New Zealand | 2017 | 88 minutes | Briar Grace-Smith, Awanui Simich-Pene, Katie Wolfe, Renae Maihi, Casey Kaa, Chelsea Winstanley, Paula Whetu Jones, Ainsley Gardiner
This raw and challenging feature is composed of eight vignettes directed by eight female Maori directors. Presented as single-take shots done in real time, the vignettes focus on eight women as they live their lives beset by poverty, child abuse, guilt, and hopelessness.
Bold and challenging, Waru is a film composed of eight vignettes that center on the funeral of a Maori child. The vignettes are presented in one continuous shot through real-time and focuses on eight Maori women who must go through life beset by poverty, child abuse, guilt, and hopelessness. Each vignette is raw and unflinching in its deliverance: There is the young, careless mother who comes back home drunk at dawn to find that she has locked her baby alone in the house; the mother who admits that she is too poor to purchase food for her children; the kindergarten teacher who becomes resistant to attending the funeral; and the young, emboldened teenager who finally confronts her abuser in one dramatic, emotional moment. Moreover, the film hints at other subtler themes unique to the Maori community that includes cultural assimilation, societal pressure, and racism. Each vignette was directed by a Maori woman who has poured her heart and voice into this, a film that is sure to leave audiences with raw emotions and difficult questions to ponder.
New Zealand playwright Briar Grace-Smith has gained both domestic and international exposure from her plays and television scripts. She has won the 1995 Bruce Mason Playwriting Award and the 1997 Chapman Tripp Theatre Award for Best New Zealand Play for her plays "Nga Pou Wahine" and "Purapurawhethu," respectively.
Ainsley Gardiner has an extensive background in producing films, such as the Oscar®-nominated Two Cars, One Night (2002) and Tama Tu (2004). Gardiner co-founded Whenua Films in 2004 with actor Cliff Curtis, dedicating to emphasizing Maori voices in their productions.
Writer and director Renae Maihi received a Bachelor of Performing Arts degree from Te Wanaga o Aotearoa before working on the critically acclaimed play "Nga Manurere" (2009). She was the co-writer of Redemption (2010) and has directed the short films Mannahatta (2016) and Ka Puta Ko Au (2017).
Currently living in Los Angeles, Chelsea Winstanley produced the short films Meathead (2011) and Night Shift (2012), both selected for Cannes and the former winning an award at the Berlin Film Festival. In 2014, she produced the vampire mockumentary What We Do in the Shadows, directed by her husband Taika Waititi (Boy) and Jemaine Clement of "Flight of the Conchords." She won the Women in Film and TV Mana Wahine Award in 2015.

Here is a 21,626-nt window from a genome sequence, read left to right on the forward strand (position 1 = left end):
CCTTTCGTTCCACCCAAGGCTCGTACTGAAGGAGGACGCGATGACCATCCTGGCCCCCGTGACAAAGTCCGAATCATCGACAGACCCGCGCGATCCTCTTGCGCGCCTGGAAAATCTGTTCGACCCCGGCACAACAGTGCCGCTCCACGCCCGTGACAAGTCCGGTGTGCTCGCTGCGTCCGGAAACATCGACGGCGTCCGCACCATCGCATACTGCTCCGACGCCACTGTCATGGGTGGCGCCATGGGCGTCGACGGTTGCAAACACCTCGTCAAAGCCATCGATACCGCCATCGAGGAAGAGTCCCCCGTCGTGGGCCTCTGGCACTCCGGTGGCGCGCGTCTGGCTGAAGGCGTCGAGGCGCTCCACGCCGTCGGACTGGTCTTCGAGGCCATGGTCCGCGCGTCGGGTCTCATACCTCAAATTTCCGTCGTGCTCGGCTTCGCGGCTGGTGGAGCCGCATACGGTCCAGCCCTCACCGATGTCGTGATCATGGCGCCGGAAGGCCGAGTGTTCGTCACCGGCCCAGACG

Casey Kaa developed her career working in bilingual Maori children's programming, directing the series' "Kete Korero–My Maori Myths" and "Kia Mau." She made her entry into film as the art director for MA (2014), a short directed by Nikki Si'ulepa. In 2015, she started her own company, Takitini Productions.
Raised in New Zealand's far north, Awanui Simich-Pene emerged as a filmmaker studying at Unitec, graduating in 2005. She has been director for several Maori-language TV series including the kids shows "Pukoro" and "Pukana," the instructional drama "Korero Mai" (2010), and the second season of "Find Me a Maori Bride" (2017).
Wellington-based Paula Whetu Jones has been involved with television documentaries for over two decades, eventually directing works such as The Silent Soldiers (2014) about the use of rats to clear unexploded ordinance in Cambodia, and He Ao Kotahi (2016) about Maori artists working with Palestinian peers in the West Bank. She holds a Master's in Creative Writing from AUT University.
Born in New Plymouth in 1968, Katie Wolfe has been acting on-stage and on-screen since she was 14, playing prominent roles on shows like "Marlin Bay" (1992), "Cover Story" (1996), "Shortland Street" (1997-1998), and "Mercy Peak" (2001-2003). Moving into directing, she has directed or produced dozens of episodes for "Shortland Street" (2003-2007; 2010-2012), and her short films This is Her (2008) and Redemption (2010) have each won multiple awards in the festival circuit.
Sponsored by Seattle-Christchurch Sister City Association, 1150AM KKNW
- Director: Briar Grace-Smith, Awanui Simich-Pene, Katie Wolfe, Renae Maihi, Casey Kaa, Chelsea Winstanley, Paula Whetu Jones, Ainsley Gardiner
- Principal Cast: Miriama McDowell, Tanea Heke, Kararaina Rangihau, Roimata Fox, Ngapaki Moetara
- Premiere Status: Seattle
- Country: New Zealand
- Year: 2017
- Running Time: 88 minutes
- Producer: Kerry Warkia, Kiel McNaughton
- Screenplay: Awanui Simich-Pene, Katie Wolfe, Renae Maihi, Casey Kaa, Chelsea Winstanley, Paula Whetu Jones, Briar Grace-Smith, Ainsley Gardiner, Josephine Stewart-Te Whiu
- Cinematographers: Drew Sturge
- Editors: Craig Parkes
- Music: Lauren King
- Website: Official Film Website
- Filmography: Wolfe: Kawa (2010); Other Seven Directors: Debut Feature Film
- Language: English, Maori
- Has Subtitles: Yes
- Format: DCP
- International Sales: MPI Media Group